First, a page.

In 1905, fearing the pogroms against people of the Jewish religion, Eizaveta's father sent the family to Berlin where her mother Charlotta had family, though they returned to Russia the following year and went to live in St. Petersburg. In 1908 Elizaveta moved to Paris and began studying medicine at the Sorbonne.  There, she met the poet and writer Ilya Ehrenburg and with him published two journals, Byvšie ljudi (Former People) and Tixoe semejstvo (A Quiet Family). 

Elizaveta completed her course in medicine in 1914 and also published her first poems in the Russian-language journal “Stikhi”.  At the outbreak of the First World War, Elizaveta initially worked at a hospital in Nancy in France and then helped to run a military hospital in Neuilly-sur-Seine.

Elizaveta returned to St. Petersburg in 1915 when she heard that Russian doctors working abroad were being urged to return to their homeland so that they could serve on the Eastern Front. Elizaveta's father had just died when she returned. 

From 1915-1917 she worked as a doctor on the Galician front; there she met the engineer Lev Polonski. The couple had a relationship and had a son Mikhail. Although they never married, Elizaveta took his name and so became known as Polonskaja.  After the birth of her son, Elizaveta left him with her family and returned to the front where she remained until 1917.

After Russia left the war, Elizaveta returned initially to Petrograd, but needed to support her family, so took a medical job on Vasilevsky Island. In 1918 she began literary courses at the Translators´ Studio at the publishing house of World Literature, where the poetry class was led by Nikolai Gumilev (first husband of another Russian Female Poet of the First World War - Anna Akhmatova). At this studio she met several writers who in 1921 formed the “Serapion Brothers” writers group, meeting regularly to discuss their work. The group of diverse members concentrated mainly on artistic independence and western literature and Elizaveta was the only woman member.

Elizaveta continued to work as a doctor, writing poetry and prose in her spare time. Her first collection Znamenya (Signs) was published in 1921; eight further poetry collections and four volumes of prose were published up to 1966. From 1931 she worked full-time as a writer and journalist, but in 1942 moved to the Urals and again took up medical work. On returning to Leningrad in 1944, she resumed her full-time literary work.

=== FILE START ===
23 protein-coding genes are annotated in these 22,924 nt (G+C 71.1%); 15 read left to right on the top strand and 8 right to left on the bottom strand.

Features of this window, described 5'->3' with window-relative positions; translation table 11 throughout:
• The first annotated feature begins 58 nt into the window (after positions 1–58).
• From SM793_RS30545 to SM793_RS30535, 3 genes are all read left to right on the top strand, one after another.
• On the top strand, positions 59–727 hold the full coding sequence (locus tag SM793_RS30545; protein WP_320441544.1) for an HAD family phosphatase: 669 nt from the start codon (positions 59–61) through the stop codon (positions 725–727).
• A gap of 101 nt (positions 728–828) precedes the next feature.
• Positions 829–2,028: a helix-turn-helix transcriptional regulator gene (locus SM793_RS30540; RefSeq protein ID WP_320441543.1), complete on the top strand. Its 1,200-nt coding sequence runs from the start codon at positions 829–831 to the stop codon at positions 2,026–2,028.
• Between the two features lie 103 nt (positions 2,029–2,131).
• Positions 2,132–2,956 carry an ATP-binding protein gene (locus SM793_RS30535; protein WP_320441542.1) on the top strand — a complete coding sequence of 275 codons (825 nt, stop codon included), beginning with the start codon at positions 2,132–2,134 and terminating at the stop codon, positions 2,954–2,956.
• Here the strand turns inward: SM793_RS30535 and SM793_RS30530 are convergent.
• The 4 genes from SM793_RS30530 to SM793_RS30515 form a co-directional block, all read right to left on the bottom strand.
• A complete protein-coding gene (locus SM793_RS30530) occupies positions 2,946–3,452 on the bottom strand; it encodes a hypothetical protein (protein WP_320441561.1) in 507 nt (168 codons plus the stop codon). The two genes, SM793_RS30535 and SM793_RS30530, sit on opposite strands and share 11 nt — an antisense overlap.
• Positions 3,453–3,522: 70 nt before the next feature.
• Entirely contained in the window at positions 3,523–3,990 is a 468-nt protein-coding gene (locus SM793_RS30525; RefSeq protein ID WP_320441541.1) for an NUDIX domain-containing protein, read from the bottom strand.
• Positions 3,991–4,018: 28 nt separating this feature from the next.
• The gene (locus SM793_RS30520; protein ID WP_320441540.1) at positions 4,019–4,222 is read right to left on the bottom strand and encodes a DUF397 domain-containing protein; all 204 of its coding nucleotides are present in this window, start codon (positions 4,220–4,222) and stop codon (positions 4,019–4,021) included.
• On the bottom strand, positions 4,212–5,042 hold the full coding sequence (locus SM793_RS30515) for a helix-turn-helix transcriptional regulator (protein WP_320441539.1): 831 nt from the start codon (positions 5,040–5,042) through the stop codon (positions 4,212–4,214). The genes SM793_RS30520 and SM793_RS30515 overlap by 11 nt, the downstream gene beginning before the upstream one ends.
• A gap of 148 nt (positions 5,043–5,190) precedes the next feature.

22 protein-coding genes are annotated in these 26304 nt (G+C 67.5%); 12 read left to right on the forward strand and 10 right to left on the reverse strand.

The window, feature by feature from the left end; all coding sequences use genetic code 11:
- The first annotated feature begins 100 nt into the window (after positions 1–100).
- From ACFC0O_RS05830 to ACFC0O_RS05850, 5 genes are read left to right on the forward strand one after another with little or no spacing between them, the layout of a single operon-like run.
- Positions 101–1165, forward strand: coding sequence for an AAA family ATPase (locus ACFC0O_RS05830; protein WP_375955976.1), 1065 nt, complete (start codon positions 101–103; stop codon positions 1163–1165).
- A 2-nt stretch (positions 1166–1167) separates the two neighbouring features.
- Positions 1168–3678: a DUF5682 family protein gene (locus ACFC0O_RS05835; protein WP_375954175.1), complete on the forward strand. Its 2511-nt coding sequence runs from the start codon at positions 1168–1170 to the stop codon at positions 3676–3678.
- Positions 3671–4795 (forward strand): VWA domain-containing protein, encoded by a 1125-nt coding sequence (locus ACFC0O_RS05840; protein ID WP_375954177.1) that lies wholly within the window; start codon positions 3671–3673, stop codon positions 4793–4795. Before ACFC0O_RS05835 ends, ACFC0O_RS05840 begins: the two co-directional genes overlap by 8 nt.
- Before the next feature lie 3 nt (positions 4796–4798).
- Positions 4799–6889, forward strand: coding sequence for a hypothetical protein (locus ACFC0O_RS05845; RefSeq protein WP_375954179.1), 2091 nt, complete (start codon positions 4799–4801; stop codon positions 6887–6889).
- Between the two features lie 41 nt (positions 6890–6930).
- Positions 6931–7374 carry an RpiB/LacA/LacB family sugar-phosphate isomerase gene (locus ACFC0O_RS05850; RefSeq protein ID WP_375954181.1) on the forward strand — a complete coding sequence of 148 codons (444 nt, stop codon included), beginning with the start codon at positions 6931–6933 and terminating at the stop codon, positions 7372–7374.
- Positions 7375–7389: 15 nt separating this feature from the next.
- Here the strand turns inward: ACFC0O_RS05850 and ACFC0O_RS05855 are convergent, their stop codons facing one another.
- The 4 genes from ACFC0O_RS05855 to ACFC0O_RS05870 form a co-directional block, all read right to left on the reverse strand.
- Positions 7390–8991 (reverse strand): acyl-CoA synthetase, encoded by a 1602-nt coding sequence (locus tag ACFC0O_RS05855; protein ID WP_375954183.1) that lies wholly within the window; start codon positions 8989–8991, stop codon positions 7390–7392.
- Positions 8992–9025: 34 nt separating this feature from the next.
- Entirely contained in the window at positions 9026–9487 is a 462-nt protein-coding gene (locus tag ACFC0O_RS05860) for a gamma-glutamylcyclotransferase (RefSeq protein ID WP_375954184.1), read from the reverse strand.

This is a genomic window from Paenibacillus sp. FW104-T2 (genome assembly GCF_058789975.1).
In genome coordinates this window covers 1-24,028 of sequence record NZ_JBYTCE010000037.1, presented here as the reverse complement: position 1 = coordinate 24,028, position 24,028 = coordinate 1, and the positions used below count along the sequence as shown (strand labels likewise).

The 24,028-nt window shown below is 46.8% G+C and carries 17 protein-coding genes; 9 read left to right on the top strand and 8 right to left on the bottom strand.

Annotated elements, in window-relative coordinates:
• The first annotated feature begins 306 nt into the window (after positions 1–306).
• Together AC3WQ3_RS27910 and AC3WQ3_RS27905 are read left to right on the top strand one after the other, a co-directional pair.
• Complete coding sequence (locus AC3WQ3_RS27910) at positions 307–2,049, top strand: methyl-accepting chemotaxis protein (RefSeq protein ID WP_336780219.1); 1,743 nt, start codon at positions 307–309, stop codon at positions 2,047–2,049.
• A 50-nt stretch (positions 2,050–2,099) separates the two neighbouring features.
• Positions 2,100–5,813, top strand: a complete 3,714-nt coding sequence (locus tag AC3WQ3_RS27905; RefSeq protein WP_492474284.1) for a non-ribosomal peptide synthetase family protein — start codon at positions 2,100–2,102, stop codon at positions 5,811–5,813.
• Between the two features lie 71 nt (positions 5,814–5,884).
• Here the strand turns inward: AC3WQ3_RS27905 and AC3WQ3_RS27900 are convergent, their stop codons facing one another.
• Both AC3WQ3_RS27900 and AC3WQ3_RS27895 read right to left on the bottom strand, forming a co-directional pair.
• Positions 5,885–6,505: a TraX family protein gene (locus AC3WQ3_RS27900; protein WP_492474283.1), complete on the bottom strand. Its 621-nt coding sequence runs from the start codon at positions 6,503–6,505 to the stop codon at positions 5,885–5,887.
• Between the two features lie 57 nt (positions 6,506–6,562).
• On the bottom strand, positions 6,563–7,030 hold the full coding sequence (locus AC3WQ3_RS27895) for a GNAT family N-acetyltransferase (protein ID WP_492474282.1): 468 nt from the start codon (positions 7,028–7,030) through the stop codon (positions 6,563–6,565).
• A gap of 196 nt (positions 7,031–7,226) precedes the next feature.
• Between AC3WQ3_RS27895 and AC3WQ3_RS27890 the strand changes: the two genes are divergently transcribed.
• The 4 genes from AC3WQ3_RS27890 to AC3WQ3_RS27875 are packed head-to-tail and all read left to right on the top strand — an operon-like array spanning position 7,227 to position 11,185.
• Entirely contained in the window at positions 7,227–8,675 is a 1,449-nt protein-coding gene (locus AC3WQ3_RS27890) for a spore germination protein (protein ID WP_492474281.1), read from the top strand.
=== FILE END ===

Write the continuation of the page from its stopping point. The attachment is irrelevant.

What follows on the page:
Elizaveta died in January 1969 in Leningrad, leaving some work unpublished. Although parts of her memoirs had been published before her death, a collection was not published until 2008.

Writings and references

  1. E. Polonskaja, Stikhotvoreniya i poemy, St. Petersburg: Pushkin House, 2010

  1. E. Polonskaja, Selection from her (unfinished) memoirs: Goroda I vstrechi, accessed July 2015.

  1. L.D.  Davis: “Serapion Sister. Poetry of Elizaveta Polonskaja” Studies in Russian Literature and Theory. Northwestern Univ. Press, Evanston, IL, 2001.

  1. M.D. Shrayer (Ed.) : An Anthology of Jewish-Russian Literature (2 vols). Two Centuries of Dual Identity in Prose and Poetry, 2nd Ed., publ. by Routledge 2015, pp. 323-326

  1. B. Frezinsky, Zataivshajacja Mysa , 2003 (in Russian; includes some poems by Polonskaja), accessed July 2015.

Penelope Monkhouse (*1952) is a German-British scientist living in Schwetzingen/Germany and is a granddaughter of the novelist, dramatist and literary critic Allan Monkhouse. Literature of the early 20thcentury is presently one of her chief non-scientific interests; she is presently engaged on a comparative study of German and English poetry of this period. She also writes poetry of her own and translates poetry to and from German and English. 

Additional information from

The photo shows Elizaveta with the Serapion Brothers.

Monday 7 September 2015

Re-print of Nadja's 1915 collection 'Love and War'

The Nadja Malacrida Society have re-printed Nadja's First World War collection entitled 'Love and War'.   You can find out more about this on the Society's website -

Photo:  Lucy with a copy of the reprint of 'Love and War' at The Wilfred Owen Story Museum which is in Argyle Street, Birkenhead, Wirral.

Kathleen E. Burne (1879 - 1959) - British

I had a very exciting e-mail from Lesley Young yesterday morning, telling me about a newly-discovered Female Poet of the First World War.  I am very grateful to Lesley for bringing Kathleen Ethel Burne to my attention and for the photograph of Kathleen.   I am now seeking permission from Kathleen‘s relatives to post something about her in order to bring you further information about her and, hopefully, some examples of her work.

Photo supplied by Lesley Young.